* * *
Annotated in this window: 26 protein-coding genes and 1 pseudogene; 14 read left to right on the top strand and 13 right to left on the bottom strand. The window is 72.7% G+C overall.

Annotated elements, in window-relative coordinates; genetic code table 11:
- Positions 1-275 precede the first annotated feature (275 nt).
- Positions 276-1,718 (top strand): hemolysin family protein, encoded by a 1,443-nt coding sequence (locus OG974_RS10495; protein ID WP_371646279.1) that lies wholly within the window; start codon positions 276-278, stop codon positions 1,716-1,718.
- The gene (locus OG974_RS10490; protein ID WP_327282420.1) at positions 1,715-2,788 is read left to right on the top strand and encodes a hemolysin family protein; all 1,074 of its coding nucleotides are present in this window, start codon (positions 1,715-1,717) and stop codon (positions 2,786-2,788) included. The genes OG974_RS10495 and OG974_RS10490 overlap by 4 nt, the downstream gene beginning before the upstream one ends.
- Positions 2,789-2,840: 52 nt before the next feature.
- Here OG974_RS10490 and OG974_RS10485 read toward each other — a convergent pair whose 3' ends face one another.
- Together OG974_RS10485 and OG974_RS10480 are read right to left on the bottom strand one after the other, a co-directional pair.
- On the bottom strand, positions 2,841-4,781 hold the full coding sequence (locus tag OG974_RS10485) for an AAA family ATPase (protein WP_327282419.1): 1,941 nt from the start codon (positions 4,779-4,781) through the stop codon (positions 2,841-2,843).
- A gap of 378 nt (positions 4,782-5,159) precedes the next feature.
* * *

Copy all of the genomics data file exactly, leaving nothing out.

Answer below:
Annotated in this window: 26 protein-coding genes and 1 pseudogene; 14 read left to right on the top strand and 13 right to left on the bottom strand. The window is 72.7% G+C overall.

Annotated elements, in window-relative coordinates; genetic code table 11:
- Positions 1-275 precede the first annotated feature (275 nt).
- Positions 276-1,718 (top strand): hemolysin family protein, encoded by a 1,443-nt coding sequence (locus OG974_RS10495; protein ID WP_371646279.1) that lies wholly within the window; start codon positions 276-278, stop codon positions 1,716-1,718.
- The gene (locus OG974_RS10490; protein ID WP_327282420.1) at positions 1,715-2,788 is read left to right on the top strand and encodes a hemolysin family protein; all 1,074 of its coding nucleotides are present in this window, start codon (positions 1,715-1,717) and stop codon (positions 2,786-2,788) included. The genes OG974_RS10495 and OG974_RS10490 overlap by 4 nt, the downstream gene beginning before the upstream one ends.
- Positions 2,789-2,840: 52 nt before the next feature.
- Here OG974_RS10490 and OG974_RS10485 read toward each other — a convergent pair whose 3' ends face one another.
- Together OG974_RS10485 and OG974_RS10480 are read right to left on the bottom strand one after the other, a co-directional pair.
- On the bottom strand, positions 2,841-4,781 hold the full coding sequence (locus tag OG974_RS10485) for an AAA family ATPase (protein WP_327282419.1): 1,941 nt from the start codon (positions 4,779-4,781) through the stop codon (positions 2,841-2,843).
- A gap of 378 nt (positions 4,782-5,159) precedes the next feature.